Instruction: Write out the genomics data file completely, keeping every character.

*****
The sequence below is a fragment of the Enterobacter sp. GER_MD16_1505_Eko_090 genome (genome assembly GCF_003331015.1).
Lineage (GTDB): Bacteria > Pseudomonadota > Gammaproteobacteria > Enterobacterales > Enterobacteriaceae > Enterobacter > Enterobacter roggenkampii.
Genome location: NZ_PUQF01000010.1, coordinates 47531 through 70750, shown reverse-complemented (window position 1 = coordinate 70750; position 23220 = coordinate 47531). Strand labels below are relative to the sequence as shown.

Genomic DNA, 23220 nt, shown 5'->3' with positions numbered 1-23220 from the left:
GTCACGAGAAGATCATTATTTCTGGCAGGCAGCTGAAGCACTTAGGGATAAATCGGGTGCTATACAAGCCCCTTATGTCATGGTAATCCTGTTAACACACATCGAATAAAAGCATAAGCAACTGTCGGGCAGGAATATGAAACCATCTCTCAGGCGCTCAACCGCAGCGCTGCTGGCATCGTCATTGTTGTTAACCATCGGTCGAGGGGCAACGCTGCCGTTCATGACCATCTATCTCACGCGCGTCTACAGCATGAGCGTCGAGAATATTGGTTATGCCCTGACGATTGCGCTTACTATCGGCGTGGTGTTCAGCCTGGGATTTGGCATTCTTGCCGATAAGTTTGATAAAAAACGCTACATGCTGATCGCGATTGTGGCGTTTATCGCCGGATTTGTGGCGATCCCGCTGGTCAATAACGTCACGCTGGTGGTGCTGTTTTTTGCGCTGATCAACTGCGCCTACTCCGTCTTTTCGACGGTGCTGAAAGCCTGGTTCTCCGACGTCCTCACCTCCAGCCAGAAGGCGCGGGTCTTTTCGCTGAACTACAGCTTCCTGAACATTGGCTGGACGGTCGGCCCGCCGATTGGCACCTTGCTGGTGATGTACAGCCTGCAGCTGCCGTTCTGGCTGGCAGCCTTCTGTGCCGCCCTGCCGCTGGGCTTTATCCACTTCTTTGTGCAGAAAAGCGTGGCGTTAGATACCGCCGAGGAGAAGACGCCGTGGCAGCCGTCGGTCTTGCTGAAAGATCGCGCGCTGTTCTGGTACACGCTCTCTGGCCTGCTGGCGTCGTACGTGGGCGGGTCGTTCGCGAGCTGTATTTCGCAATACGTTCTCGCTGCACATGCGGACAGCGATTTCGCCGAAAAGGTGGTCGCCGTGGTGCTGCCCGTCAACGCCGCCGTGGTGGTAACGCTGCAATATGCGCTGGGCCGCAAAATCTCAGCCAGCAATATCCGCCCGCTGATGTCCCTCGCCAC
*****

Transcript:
The sequence below is a fragment of the Enterobacter sp. GER_MD16_1505_Eko_090 genome (genome assembly GCF_003331015.1).
Lineage (GTDB): Bacteria > Pseudomonadota > Gammaproteobacteria > Enterobacterales > Enterobacteriaceae > Enterobacter > Enterobacter roggenkampii.
Genome location: NZ_PUQF01000010.1, coordinates 47531 through 70750, shown reverse-complemented (window position 1 = coordinate 70750; position 23220 = coordinate 47531). Strand labels below are relative to the sequence as shown.

Genomic DNA, 23220 nt, shown 5'->3' with positions numbered 1-23220 from the left:
GTCACGAGAAGATCATTATTTCTGGCAGGCAGCTGAAGCACTTAGGGATAAATCGGGTGCTATACAAGCCCCTTATGTCATGGTAATCCTGTTAACACACATCGAATAAAAGCATAAGCAACTGTCGGGCAGGAATATGAAACCATCTCTCAGGCGCTCAACCGCAGCGCTGCTGGCATCGTCATTGTTGTTAACCATCGGTCGAGGGGCAACGCTGCCGTTCATGACCATCTATCTCACGCGCGTCTACAGCATGAGCGTCGAGAATATTGGTTATGCCCTGACGATTGCGCTTACTATCGGCGTGGTGTTCAGCCTGGGATTTGGCATTCTTGCCGATAAGTTTGATAAAAAACGCTACATGCTGATCGCGATTGTGGCGTTTATCGCCGGATTTGTGGCGATCCCGCTGGTCAATAACGTCACGCTGGTGGTGCTGTTTTTTGCGCTGATCAACTGCGCCTACTCCGTCTTTTCGACGGTGCTGAAAGCCTGGTTCTCCGACGTCCTCACCTCCAGCCAGAAGGCGCGGGTCTTTTCGCTGAACTACAGCTTCCTGAACATTGGCTGGACGGTCGGCCCGCCGATTGGCACCTTGCTGGTGATGTACAGCCTGCAGCTGCCGTTCTGGCTGGCAGCCTTCTGTGCCGCCCTGCCGCTGGGCTTTATCCACTTCTTTGTGCAGAAAAGCGTGGCGTTAGATACCGCCGAGGAGAAGACGCCGTGGCAGCCGTCGGTCTTGCTGAAAGATCGCGCGCTGTTCTGGTACACGCTCTCTGGCCTGCTGGCGTCGTACGTGGGCGGGTCGTTCGCGAGCTGTATTTCGCAATACGTTCTCGCTGCACATGCGGACAGCGATTTCGCCGAAAAGGTGGTCGCCGTGGTGCTGCCCGTCAACGCCGCCGTGGTGGTAACGCTGCAATATGCGCTGGGCCGCAAAATCTCAGCCAGCAATATCCGCCCGCTGATGTCCCTCGCCAC